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Dressage European Young Rider Tour Seasons Young Athletes

The tour, which is sponsored by Discover Dressage™ USEF/USDF Emerging Athlete Program, exposes young equestrians to international competition and culture

Three young dressage riders—Ben Ebeling, Callie Jones, and Anna Weniger—have brought back more than great memories from their participation in the Dressage European Young Rider Tour this summer. They also brought back competition experience and training they’re using to elevate their dressage performances.

Callie Jones with Don Philippo / Photo Lily Forado

In fact, the tour riders already have seen results from their intensive experience overseas: they enjoyed strong performances at the North American Youth Championships, which took place at Old Salem Farm earlier this month, shortly after the European tour’s conclusion. Jones was the NAYC Team competition’s highest-scoring rider and also took individual gold, while Weniger won gold in the NAYC freestyle.

Tour participants at the home of Isabelle Heereman zu Zuydtwyck, who hosted them. (Left to right) Chef d’Equipe George Williams; US Equestrian’s Director of Dressage National Programs, Hannah Niebielski; Ben Ebeling; Callie Jones; Janie Jones; Dr. Fred Nostrant, Hagen Team Vet; and Anna Weniger. Photo: Rosa von Fürstenberg

They learn a lot on the tour, in general,” said George Williams, the U.S. Dressage Youth Coach and chef d’equipe. “But one of the things they learn is that our riders can be competitive in Europe. They went over thinking that they were going into such a European powerhouse with its youth, but they saw that they are competitive. That was both an eye-opener and a huge confidence-builder for them. We definitely saw that coming back to the NAYC. And they gained a much better sense of what the international judges are looking for. They rode with a confidence I didn’t see prior to the trip, and so I think it really was a confidence-booster.”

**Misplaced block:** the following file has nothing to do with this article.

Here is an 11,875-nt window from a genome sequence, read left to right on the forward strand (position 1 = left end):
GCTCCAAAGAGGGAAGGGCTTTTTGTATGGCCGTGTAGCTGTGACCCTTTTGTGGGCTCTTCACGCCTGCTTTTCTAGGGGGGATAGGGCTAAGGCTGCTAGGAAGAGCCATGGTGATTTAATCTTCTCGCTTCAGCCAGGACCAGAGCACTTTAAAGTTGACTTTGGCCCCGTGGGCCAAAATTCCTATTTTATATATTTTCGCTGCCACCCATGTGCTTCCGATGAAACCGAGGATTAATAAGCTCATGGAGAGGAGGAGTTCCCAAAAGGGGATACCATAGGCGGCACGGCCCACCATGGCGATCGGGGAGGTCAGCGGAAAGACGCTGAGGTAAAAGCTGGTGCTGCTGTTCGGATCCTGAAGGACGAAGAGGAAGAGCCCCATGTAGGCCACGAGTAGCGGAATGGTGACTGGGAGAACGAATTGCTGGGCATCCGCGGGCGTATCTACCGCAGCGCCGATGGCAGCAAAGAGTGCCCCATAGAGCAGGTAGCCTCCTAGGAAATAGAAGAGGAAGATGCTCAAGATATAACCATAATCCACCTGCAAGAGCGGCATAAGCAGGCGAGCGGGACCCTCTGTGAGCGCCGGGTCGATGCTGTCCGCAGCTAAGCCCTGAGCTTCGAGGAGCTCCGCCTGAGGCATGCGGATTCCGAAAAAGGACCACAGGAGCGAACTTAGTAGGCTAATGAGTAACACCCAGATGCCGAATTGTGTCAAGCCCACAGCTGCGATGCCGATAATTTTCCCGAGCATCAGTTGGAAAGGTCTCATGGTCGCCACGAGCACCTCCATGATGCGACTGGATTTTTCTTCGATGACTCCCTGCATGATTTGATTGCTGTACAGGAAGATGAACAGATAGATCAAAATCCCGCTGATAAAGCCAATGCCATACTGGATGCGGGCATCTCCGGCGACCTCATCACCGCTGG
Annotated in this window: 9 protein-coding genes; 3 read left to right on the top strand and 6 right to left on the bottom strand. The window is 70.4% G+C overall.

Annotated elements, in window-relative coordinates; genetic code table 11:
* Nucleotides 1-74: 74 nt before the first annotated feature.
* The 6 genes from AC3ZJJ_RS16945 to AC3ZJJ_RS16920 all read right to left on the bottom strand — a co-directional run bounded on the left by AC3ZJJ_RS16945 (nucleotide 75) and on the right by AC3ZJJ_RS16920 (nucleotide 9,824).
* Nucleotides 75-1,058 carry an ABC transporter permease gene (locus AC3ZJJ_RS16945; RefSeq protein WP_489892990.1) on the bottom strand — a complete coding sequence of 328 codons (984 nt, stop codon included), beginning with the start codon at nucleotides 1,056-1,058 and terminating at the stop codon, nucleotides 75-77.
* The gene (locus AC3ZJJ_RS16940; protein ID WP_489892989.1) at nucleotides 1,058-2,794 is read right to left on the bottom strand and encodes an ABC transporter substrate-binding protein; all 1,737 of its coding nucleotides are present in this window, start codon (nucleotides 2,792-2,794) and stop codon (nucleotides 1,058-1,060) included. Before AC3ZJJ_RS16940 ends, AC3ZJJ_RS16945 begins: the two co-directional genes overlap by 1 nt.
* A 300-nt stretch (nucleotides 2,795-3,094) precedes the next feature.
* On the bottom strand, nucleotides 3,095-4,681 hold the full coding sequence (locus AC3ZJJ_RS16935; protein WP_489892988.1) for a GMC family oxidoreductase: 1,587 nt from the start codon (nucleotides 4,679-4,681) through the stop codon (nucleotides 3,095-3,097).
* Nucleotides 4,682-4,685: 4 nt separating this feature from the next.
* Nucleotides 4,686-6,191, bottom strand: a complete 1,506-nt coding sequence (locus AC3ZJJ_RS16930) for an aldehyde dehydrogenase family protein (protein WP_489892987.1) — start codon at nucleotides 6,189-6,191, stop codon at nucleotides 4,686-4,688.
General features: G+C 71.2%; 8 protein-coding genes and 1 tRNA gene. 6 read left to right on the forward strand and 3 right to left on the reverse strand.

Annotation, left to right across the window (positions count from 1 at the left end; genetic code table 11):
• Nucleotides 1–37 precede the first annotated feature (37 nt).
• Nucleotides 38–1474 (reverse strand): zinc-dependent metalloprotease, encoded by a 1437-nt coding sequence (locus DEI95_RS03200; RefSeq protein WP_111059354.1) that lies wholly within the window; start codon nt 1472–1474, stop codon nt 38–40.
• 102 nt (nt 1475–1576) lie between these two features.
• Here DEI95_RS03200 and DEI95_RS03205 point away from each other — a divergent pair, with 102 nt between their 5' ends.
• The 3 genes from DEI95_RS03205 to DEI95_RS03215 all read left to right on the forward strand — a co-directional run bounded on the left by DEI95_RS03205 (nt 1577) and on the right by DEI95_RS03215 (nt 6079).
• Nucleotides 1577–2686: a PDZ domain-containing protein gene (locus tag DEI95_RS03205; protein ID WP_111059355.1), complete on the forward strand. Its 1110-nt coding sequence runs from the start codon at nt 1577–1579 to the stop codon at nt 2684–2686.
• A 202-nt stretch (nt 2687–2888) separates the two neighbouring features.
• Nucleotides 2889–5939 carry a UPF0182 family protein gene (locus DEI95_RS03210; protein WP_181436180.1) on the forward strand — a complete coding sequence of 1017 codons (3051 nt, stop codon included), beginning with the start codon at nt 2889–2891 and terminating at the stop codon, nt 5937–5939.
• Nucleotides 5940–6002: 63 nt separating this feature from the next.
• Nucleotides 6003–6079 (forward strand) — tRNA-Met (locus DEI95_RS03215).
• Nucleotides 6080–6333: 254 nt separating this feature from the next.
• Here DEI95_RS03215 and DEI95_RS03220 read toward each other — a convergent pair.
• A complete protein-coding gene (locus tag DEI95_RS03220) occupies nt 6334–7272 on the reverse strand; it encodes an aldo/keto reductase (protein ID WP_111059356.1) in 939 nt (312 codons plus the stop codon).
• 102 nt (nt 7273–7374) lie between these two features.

Anna Weniger with Don Derrick at CDIO HAGEN/ Photo Lily Forado

To be considered for selection to the Tour, the three athlete-and-horse combinations had to earn at least two scores from the FEI Young Rider Team Test and two scores from the FEI Young Rider Individual Test in CDI-Y events between January 1, 2018, and April 30, 2018. As a part of FEI CDI-Y events, they also had to earn at least two FEI Young Rider Freestyle test scores.

For about six weeks this summer, the young U.S. athletes and their horses were based at Jewel Court Stud in Wuustwezel, Belgium, and went to a series of European competitions. Jones and Weniger competed in the CDI-Y Compiègne in France and the CDI-Y Aachen in Germany in May, and all three riders competed at the CDIO-Y Hagen in Germany in June.

It’s a good opportunity for our riders to go to European CDIs, in European countries with foreign languages, so they get used to the nuances of a European CDI and potential language barriers,” Williams explained. “The competition at both Compiègne and Aachen was quite good—there were competitors from a lot of different countries—so they had the opportunity to compete against their peers from numerous countries at both.

U.S. Dressage Youth Coach George Williams at Hagen. / Photo: Lily Forado

“The third leg at Hagen is really the highlight of the tour. It’s a team competition for young riders, and it’s part of what they call the Future Champions show, which has FEI Nations Cup™ divisions for children, ponies, juniors, and young riders, both in dressage and in jumping. Between the jumping and dressage, there were something like 800 horses, and I believe there were around 22 countries competing, in total. In the young rider dressage division, we had seven countries. They do a terrific job with a lot of fanfare, including a welcome party and a parade of teams. It’s tremendous, and it gives the real feeling of a big, important competition, which it is.”